Key legislation for online abuse
Across the UK, criminal and civil legislation aims to prevent a range of abusive activities online including:
- creating or sharing child sexual abuse material
- sexual exploitation
- improper use of a public communications network
- sending indecent, offensive, false or threatening communications
- sending private sexual photos or videos of another person without their consent.
Online harassment and victimisation
Throughout the UK, the Communications Act 2003 makes it an offence to make improper use of a public communications network. Section 127 specifically makes it an offence to send an electronic message that is grossly offensive or of an indecent, obscene or menacing character.
In England and Wales, the Malicious Communications Act 1988 makes it an offence to send a communication with the intention of causing distress or anxiety.
In Northern Ireland, the Malicious Communications (Northern Ireland) Order 1988 sets out this offence.
> Find out more about the legislation to prevent bullying and cyberbullying
Online sexual abuse
Across the UK, there is legislation which applies to online child sexual offences, including:
- sexual communication with a child
- causing or inciting a child to engage in sexual activity
- causing a child to watch a sexual act
- paying for sexual services of a child
- causing or inciting sexual exploitation of a child
- engaging in sexual activity in the presence of a child
- meeting, or arranging to meet, a child following sexual grooming
- creating or sharing explicit images of a child
- trafficking and/or enslaving children for sexual exploitation.
> Find out more about the legislation for child sexual abuse
> Find out more about the legislation for child sexual exploitation
> Find out more about the legislation for sexting
> Find more information about the legislation for child trafficking
Child protection guidance
Across the UK, statutory guidance highlights the responsibility of those in the education, community and care sectors to safeguard children from all forms of abuse and neglect including online abuse:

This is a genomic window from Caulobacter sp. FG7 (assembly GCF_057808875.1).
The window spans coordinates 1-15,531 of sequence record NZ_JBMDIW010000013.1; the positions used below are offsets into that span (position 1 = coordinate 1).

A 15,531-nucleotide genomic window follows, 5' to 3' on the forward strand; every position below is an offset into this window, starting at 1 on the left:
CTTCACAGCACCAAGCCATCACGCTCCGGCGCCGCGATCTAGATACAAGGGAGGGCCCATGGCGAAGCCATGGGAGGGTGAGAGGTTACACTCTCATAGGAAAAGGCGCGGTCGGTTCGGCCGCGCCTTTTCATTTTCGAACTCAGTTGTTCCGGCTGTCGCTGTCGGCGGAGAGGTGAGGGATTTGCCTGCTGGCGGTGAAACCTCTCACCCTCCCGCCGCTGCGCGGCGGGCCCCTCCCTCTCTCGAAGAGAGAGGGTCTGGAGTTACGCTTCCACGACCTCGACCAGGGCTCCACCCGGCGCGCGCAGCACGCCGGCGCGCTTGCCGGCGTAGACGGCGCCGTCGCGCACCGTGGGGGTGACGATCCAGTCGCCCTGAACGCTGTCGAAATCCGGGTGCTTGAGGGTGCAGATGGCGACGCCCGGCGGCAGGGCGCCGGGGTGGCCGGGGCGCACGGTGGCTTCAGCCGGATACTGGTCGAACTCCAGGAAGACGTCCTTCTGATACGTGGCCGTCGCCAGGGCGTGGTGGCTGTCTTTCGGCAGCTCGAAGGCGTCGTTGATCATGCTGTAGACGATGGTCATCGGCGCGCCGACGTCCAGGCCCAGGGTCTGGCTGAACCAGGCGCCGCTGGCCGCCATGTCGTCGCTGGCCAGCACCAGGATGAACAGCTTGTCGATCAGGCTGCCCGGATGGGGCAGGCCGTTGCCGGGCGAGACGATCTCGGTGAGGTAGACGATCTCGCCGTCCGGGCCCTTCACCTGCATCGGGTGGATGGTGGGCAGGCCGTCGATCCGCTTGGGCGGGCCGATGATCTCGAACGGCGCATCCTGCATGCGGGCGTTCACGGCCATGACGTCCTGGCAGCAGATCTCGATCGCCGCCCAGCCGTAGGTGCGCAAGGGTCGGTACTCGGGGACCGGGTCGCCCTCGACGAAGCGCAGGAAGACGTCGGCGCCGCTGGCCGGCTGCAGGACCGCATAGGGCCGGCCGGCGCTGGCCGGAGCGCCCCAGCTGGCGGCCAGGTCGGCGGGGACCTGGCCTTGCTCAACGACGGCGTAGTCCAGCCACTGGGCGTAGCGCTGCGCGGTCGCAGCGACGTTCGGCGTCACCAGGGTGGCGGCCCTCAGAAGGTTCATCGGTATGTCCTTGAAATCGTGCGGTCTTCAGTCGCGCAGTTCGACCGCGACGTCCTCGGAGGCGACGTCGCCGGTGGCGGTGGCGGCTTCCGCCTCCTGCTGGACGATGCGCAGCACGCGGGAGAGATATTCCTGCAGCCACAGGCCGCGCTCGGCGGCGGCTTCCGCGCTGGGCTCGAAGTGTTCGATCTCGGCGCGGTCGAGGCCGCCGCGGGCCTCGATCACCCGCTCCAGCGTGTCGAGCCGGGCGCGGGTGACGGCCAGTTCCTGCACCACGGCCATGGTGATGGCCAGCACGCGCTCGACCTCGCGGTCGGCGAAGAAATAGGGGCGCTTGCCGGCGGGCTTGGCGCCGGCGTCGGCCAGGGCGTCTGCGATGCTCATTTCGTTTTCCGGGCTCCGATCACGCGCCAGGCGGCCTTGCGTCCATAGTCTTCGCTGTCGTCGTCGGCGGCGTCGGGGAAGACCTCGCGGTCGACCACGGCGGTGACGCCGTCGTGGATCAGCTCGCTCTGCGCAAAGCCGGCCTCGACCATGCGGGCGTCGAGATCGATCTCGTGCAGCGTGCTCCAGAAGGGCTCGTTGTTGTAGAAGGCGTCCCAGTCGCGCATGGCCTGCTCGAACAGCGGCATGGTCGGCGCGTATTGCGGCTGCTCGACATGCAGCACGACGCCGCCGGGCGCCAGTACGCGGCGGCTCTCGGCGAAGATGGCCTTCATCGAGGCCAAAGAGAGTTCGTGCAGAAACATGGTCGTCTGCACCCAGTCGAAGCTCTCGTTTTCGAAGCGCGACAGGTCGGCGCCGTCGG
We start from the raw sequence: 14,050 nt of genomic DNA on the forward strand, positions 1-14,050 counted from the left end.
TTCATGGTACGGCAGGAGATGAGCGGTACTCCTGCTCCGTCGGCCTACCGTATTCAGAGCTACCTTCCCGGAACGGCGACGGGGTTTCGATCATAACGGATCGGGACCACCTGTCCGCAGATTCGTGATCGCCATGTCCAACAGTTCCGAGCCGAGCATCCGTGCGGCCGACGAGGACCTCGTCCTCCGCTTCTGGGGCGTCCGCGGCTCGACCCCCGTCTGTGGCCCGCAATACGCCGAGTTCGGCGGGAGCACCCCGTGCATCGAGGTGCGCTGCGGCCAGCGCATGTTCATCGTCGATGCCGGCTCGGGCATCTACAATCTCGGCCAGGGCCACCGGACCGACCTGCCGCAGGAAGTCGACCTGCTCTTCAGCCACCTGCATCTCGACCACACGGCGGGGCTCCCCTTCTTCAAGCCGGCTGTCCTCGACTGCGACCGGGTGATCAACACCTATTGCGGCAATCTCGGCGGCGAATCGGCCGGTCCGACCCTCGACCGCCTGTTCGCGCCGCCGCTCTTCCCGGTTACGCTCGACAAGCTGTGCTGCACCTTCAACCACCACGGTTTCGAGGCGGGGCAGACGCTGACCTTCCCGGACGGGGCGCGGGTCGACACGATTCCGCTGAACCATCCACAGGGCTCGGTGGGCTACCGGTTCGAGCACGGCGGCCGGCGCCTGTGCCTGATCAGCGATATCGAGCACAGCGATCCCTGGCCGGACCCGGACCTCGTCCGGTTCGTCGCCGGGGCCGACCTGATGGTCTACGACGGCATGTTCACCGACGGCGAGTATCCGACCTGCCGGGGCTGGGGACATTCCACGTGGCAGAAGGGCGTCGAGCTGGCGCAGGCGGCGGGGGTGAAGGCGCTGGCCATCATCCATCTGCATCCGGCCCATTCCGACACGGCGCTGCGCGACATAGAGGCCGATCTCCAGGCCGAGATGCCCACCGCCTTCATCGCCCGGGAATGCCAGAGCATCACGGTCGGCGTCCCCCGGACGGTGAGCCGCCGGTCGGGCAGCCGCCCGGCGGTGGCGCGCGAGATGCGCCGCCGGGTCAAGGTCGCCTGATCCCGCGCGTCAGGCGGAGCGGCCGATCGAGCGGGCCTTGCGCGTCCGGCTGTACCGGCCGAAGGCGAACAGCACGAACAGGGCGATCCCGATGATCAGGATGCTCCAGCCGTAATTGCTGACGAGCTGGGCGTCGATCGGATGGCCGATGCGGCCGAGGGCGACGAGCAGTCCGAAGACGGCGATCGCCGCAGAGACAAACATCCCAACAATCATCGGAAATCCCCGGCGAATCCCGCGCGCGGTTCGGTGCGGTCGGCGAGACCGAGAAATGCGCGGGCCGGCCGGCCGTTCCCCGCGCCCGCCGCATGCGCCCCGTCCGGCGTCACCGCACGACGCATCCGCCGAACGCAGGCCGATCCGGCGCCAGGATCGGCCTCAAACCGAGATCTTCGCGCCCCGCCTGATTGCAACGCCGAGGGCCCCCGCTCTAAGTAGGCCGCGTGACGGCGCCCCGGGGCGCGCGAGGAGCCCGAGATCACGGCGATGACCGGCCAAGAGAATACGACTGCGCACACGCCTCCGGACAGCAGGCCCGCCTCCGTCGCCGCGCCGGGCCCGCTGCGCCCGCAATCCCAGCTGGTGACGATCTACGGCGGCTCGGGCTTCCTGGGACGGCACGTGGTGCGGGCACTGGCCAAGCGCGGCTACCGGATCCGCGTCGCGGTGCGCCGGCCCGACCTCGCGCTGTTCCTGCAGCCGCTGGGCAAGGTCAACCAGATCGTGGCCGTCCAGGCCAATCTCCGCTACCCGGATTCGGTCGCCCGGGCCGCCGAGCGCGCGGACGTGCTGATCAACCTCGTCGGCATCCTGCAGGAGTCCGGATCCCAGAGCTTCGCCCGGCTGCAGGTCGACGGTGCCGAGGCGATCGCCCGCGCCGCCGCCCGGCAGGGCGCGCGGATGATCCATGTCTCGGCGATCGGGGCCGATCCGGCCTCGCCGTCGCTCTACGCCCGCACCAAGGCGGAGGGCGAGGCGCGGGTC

There is also more specific guidance for people who work with children about safeguarding children from online abuse.
Schools have specific guidance around keeping children safe online.
> Read e-safety in schools guidance
The UK Council for Internet Safety (UKCIS) has produced a framework (PDF) for people who work with children across the UK that highlights the digital skills and knowledge children need to stay safe online. It includes discussion around:
- online relationships
- online reputation
- online bullying (UKCIS, 2020).
In addition, UKCIS has published a digital resilience framework designed to help organisations consider and support digital resilience for individuals and groups (UKCIS, 2020).
UKCIS also provides guidance about online safeguarding in early years settings for managers and practitioners (UKCIS, 2019).
The Home Office has developed an Online abuse and bullying prevention guide (PDF) for those who work with young people in England and Wales. This aims to help them understand the types of online abuse, its consequences and where to go for help. Topics covered include:
- threatening behaviour
- online grooming (Home Office, 2015).
The Department for Digital, Culture, Media and Sport (DCMS) has published an Online media literacy strategy, which aims to educate and empower internet users across the UK to manage their online safety (DCMS, 2021).
In England and Wales, the Home Office has published the Tackling child sexual abuse strategy which sets out how to prevent, tackle and respond to child sexual abuse that occurs online and offline (Home Office, 2021).
In Northern Ireland, the Online safety strategy and action plan aims to educate and empower children and young people online. It sets out three commitments to: